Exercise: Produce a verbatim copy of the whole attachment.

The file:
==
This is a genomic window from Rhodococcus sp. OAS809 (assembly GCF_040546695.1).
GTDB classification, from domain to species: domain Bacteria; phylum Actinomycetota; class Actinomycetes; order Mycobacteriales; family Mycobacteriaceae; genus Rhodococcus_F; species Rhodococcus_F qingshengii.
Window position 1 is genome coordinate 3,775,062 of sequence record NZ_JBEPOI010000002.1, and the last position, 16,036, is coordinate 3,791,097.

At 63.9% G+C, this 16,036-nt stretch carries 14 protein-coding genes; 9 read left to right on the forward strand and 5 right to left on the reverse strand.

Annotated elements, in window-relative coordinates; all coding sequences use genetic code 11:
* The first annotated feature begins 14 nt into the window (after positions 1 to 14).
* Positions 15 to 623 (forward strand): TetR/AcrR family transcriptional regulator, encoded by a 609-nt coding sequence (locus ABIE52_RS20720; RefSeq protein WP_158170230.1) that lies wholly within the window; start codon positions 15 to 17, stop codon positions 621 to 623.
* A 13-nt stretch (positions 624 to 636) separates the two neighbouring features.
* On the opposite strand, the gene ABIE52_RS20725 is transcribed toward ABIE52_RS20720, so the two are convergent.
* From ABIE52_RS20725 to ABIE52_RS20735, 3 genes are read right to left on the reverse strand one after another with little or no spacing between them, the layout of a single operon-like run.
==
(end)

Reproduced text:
This is a genomic window from Rhodococcus sp. OAS809 (assembly GCF_040546695.1).
GTDB classification, from domain to species: domain Bacteria; phylum Actinomycetota; class Actinomycetes; order Mycobacteriales; family Mycobacteriaceae; genus Rhodococcus_F; species Rhodococcus_F qingshengii.
Window position 1 is genome coordinate 3,775,062 of sequence record NZ_JBEPOI010000002.1, and the last position, 16,036, is coordinate 3,791,097.

At 63.9% G+C, this 16,036-nt stretch carries 14 protein-coding genes; 9 read left to right on the forward strand and 5 right to left on the reverse strand.

Annotated elements, in window-relative coordinates; all coding sequences use genetic code 11:
* The first annotated feature begins 14 nt into the window (after positions 1 to 14).
* Positions 15 to 623 (forward strand): TetR/AcrR family transcriptional regulator, encoded by a 609-nt coding sequence (locus ABIE52_RS20720; RefSeq protein WP_158170230.1) that lies wholly within the window; start codon positions 15 to 17, stop codon positions 621 to 623.
* A 13-nt stretch (positions 624 to 636) separates the two neighbouring features.
* On the opposite strand, the gene ABIE52_RS20725 is transcribed toward ABIE52_RS20720, so the two are convergent.
* From ABIE52_RS20725 to ABIE52_RS20735, 3 genes are read right to left on the reverse strand one after another with little or no spacing between them, the layout of a single operon-like run.